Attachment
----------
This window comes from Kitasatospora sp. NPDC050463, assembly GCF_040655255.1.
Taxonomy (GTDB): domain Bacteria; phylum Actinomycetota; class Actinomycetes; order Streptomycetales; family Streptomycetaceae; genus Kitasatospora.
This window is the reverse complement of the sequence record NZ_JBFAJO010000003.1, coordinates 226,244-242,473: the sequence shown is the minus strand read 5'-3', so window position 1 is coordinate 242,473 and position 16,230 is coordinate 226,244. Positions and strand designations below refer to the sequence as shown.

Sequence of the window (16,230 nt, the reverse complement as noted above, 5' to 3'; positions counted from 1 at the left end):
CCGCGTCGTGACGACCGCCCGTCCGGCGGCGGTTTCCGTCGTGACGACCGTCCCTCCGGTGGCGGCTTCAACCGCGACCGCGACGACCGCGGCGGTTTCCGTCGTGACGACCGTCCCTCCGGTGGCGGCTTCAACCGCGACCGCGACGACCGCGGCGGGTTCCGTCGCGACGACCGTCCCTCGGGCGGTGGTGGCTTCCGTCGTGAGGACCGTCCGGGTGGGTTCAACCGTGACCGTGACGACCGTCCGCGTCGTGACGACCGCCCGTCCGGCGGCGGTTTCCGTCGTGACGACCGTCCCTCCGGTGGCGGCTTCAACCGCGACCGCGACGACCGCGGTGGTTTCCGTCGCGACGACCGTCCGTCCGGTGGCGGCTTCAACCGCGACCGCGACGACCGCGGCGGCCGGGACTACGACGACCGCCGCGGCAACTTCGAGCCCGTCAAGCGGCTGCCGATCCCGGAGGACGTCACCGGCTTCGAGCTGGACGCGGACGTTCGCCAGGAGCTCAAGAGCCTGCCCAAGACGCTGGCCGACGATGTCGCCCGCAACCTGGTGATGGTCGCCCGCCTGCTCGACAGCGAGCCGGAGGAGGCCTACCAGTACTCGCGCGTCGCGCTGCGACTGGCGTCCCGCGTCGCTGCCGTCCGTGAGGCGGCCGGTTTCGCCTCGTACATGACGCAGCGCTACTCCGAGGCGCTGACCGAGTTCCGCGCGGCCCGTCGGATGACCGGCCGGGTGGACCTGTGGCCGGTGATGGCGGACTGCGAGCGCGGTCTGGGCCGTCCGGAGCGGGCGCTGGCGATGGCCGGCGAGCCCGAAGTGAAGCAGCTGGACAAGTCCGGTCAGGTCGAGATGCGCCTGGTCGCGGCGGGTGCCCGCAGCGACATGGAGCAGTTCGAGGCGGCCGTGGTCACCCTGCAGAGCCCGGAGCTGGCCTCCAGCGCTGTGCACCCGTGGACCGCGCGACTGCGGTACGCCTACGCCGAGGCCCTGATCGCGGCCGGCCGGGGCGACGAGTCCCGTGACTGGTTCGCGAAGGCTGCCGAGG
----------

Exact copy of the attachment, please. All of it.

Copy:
This window comes from Kitasatospora sp. NPDC050463, assembly GCF_040655255.1.
Taxonomy (GTDB): domain Bacteria; phylum Actinomycetota; class Actinomycetes; order Streptomycetales; family Streptomycetaceae; genus Kitasatospora.
This window is the reverse complement of the sequence record NZ_JBFAJO010000003.1, coordinates 226,244-242,473: the sequence shown is the minus strand read 5'-3', so window position 1 is coordinate 242,473 and position 16,230 is coordinate 226,244. Positions and strand designations below refer to the sequence as shown.

Sequence of the window (16,230 nt, the reverse complement as noted above, 5' to 3'; positions counted from 1 at the left end):
CCGCGTCGTGACGACCGCCCGTCCGGCGGCGGTTTCCGTCGTGACGACCGTCCCTCCGGTGGCGGCTTCAACCGCGACCGCGACGACCGCGGCGGTTTCCGTCGTGACGACCGTCCCTCCGGTGGCGGCTTCAACCGCGACCGCGACGACCGCGGCGGGTTCCGTCGCGACGACCGTCCCTCGGGCGGTGGTGGCTTCCGTCGTGAGGACCGTCCGGGTGGGTTCAACCGTGACCGTGACGACCGTCCGCGTCGTGACGACCGCCCGTCCGGCGGCGGTTTCCGTCGTGACGACCGTCCCTCCGGTGGCGGCTTCAACCGCGACCGCGACGACCGCGGTGGTTTCCGTCGCGACGACCGTCCGTCCGGTGGCGGCTTCAACCGCGACCGCGACGACCGCGGCGGCCGGGACTACGACGACCGCCGCGGCAACTTCGAGCCCGTCAAGCGGCTGCCGATCCCGGAGGACGTCACCGGCTTCGAGCTGGACGCGGACGTTCGCCAGGAGCTCAAGAGCCTGCCCAAGACGCTGGCCGACGATGTCGCCCGCAACCTGGTGATGGTCGCCCGCCTGCTCGACAGCGAGCCGGAGGAGGCCTACCAGTACTCGCGCGTCGCGCTGCGACTGGCGTCCCGCGTCGCTGCCGTCCGTGAGGCGGCCGGTTTCGCCTCGTACATGACGCAGCGCTACTCCGAGGCGCTGACCGAGTTCCGCGCGGCCCGTCGGATGACCGGCCGGGTGGACCTGTGGCCGGTGATGGCGGACTGCGAGCGCGGTCTGGGCCGTCCGGAGCGGGCGCTGGCGATGGCCGGCGAGCCCGAAGTGAAGCAGCTGGACAAGTCCGGTCAGGTCGAGATGCGCCTGGTCGCGGCGGGTGCCCGCAGCGACATGGAGCAGTTCGAGGCGGCCGTGGTCACCCTGCAGAGCCCGGAGCTGGCCTCCAGCGCTGTGCACCCGTGGACCGCGCGACTGCGGTACGCCTACGCCGAGGCCCTGATCGCGGCCGGCCGGGGCGACGAGTCCCGTGACTGGTTCGCGAAGGCTGCCGAGG